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Two case studies of ways companies have avoided paying to rehabilitate mine sites.

Case study #1: Banks transferring liabilities

In 2015, ANZ bank threatened to pull its financing facility from Cockatoo Coal.

Cockatoo operated the Baralaba mine in Queensland, which was seeking to expand.

ANZ’s facility included $34.5 million in bank guarantees for rehabilitation.

The guarantees were not secured by cash but presumably by other assets, possibly the mine itself.

Cockatoo acknowledged ANZ’s review of its financing facility could impact its solvency.

ANZ appears to have successfully withdrawn from its responsibilities under the bank guarantee, and in the end, Cockatoo’s 41% shareholder took over responsibility for financing the company.

Unfortunately for the shareholder, Cockatoo entered into administration and the shareholder, whose shares are essentially worthless, is ultimately responsible for any draw downs on the bank guarantee.

The 22 February 2016 report by Cockatoo’s administrators confirmed provisions of $7,256,373 and $4,547,401 were raised for the Baralaba mine, now in care and maintenance.

 

Case study #2: Minnows avoiding scrutiny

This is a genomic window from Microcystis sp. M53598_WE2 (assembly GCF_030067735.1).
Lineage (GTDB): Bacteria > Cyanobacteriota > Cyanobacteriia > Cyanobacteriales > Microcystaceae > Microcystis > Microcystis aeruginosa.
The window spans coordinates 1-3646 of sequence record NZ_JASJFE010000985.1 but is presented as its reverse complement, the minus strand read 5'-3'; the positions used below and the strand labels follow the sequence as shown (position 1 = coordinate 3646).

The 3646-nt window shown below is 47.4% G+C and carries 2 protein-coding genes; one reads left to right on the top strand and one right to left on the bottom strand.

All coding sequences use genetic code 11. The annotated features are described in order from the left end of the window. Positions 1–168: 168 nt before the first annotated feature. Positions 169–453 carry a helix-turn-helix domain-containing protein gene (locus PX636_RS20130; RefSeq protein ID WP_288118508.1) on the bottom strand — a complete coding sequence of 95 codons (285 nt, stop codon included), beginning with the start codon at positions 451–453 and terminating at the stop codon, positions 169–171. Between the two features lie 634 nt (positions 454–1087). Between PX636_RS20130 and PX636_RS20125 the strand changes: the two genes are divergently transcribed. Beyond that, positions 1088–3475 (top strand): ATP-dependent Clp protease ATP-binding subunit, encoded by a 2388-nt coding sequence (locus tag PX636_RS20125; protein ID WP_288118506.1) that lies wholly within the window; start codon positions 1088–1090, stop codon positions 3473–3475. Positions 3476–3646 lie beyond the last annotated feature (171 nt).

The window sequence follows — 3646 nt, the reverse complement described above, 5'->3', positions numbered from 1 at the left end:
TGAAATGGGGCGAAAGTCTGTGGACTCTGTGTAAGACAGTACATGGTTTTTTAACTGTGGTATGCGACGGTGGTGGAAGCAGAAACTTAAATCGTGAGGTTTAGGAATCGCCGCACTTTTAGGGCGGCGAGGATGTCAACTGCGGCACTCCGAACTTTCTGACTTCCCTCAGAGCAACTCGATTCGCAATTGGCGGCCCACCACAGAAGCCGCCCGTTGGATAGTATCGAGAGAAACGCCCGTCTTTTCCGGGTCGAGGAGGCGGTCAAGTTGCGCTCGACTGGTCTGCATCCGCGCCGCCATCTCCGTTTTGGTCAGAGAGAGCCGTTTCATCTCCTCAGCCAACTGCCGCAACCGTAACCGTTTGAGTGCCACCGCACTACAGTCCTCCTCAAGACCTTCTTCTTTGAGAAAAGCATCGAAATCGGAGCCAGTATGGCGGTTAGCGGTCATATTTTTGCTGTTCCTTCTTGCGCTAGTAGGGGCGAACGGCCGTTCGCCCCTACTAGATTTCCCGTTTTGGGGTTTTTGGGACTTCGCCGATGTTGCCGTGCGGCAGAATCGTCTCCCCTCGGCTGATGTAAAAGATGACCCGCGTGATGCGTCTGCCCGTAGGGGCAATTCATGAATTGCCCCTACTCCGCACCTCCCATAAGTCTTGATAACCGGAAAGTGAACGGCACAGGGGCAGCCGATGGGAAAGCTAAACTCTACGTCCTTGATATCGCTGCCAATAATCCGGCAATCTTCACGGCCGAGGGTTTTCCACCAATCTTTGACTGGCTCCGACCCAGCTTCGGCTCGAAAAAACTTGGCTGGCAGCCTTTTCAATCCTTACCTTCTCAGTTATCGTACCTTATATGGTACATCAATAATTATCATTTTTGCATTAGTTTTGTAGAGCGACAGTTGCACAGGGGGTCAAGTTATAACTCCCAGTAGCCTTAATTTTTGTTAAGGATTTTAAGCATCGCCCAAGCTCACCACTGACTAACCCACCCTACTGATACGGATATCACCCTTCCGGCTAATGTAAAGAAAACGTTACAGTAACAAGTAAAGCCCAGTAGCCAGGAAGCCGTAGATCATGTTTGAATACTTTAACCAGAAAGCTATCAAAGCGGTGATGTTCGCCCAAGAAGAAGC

Batchfire resources Pty Ltd, a company registered on 29 July 2015, entered into a ‘share sale agreement’  with Anglo American coal to purchase the Callide mine in

Queensland in early 2016.

Batchfire is associated with failed coal ventures abroad and raised only $750,000 to proceed with the transaction.

The ‘share sale agreement’ is where the shares in the operating company,

Anglo Coal’s subsidiary, are sold to Batchfire.

This means the ABN of the company operating the Callide mine does not change, and Batchfire was able to avoid scrutiny by the minister of the company’s ‘financial and technical capabilities’ required to run a coal mine in Queensland.

This appears to be a loophole as any transfer of mining licences to a different company, or an application for a new licence, would be subject to governmental

scrutiny. Furthermore, since the corporate identity of the environmental authority did not change, there was no requirement for DeHP in Queensland to review whether Batchfire had an appropriate environmental history for it to be an eligible ‘suitable operator’ that could run the mine.

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For more information and references, check out the full report: Dodging clean up costs: Six tricks coal mining companies play